Geography lessons no one can resist

Michelle (author of the wonderful blog Scribbit) came up with a brilliant way to teach her kids about geography. This would be a wonderful way to build excitement for summer travel.

To help teach my kids about the world around them I implemented a trick for teaching basic geography.

I scrounged around for the maps occasionally included as inserts in National Geographic Magazine and put them up, one at a time, in a conspicuous place in the kitchen. I wrote questions on index cards and taped them up around the map for the children to solve.

For example, this month we’ve got a map of the Balkans up so I have "Where is Budapest?" and "Where is Montenegro?" stuck around it.

When a child can answer all the questions they show me their answers and are eligible for a treat from The Bag. Sometimes it’s a few M&Ms, sometimes it’s a fancy pencil, whatever I happen to have on hand.

A good place to find maps is in the discard piles at your local library. They’re always getting rid of old magazines, just make sure they’re current.

For some other fun links to maps try these:
Middle Earth, an interactive map of Tolkien’s world with zooms similar to Google Earth
Trove Maps, a site where you can make your own treasure maps
PediaX, a map that allows you to find the twenty top Wikipedia entries for each location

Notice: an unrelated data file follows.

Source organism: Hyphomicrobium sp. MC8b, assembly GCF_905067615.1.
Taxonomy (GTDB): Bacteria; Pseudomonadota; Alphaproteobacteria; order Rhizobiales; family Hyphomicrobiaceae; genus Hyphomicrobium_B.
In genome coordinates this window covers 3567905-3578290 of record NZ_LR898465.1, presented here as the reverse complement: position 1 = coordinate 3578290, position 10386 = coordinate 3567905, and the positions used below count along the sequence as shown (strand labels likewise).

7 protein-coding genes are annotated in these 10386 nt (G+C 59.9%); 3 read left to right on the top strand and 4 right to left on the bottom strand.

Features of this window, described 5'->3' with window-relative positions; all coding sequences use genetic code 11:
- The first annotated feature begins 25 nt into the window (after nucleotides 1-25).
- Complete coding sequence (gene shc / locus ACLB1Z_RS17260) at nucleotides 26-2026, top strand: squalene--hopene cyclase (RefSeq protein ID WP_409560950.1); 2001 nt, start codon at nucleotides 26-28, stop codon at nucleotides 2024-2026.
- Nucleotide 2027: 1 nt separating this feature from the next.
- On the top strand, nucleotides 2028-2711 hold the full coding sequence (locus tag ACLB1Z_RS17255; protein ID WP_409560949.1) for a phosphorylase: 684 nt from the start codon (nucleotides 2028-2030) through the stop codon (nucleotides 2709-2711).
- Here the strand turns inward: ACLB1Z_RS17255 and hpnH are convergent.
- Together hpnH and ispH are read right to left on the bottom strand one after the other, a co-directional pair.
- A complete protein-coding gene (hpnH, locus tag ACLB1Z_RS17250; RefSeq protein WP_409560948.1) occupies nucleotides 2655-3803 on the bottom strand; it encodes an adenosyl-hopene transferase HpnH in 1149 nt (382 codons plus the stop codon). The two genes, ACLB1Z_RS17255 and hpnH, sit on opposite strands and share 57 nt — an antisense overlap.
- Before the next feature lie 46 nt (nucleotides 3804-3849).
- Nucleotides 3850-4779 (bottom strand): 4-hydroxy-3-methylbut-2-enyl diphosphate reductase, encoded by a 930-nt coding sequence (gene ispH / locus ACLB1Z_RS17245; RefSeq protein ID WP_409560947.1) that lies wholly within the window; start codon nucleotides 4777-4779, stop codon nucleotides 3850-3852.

Bible Map, a site that allows you to see a map of each geographical location in the Bible indexed by the verse where it is referenced
Mapsack, which maps beaches, temples, ruins, castles and other cultural sites
Napoleon Dynamite’s Sweet Map of Preston, Idaho, where you can seen scenes of the movie and where they were filmed. Sweet!

And don’t forget Google Maps Mania which has the latest news on maps and Mapshark, which is a custom search engine for the best online maps.

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  1. Andy says

    Please just remember that geography is not merely a list of places, just as history is not merely a list of dates. I love your idea of posting maps in a conspicuous place so the kids get familiar with reading maps. An excellent skill to learn. But if you can start working in “why” along with the “where” they will be REALLY learning geography. As one of my geography profs said “Geography is the study of why what is where, and so what, especially why and so what.”

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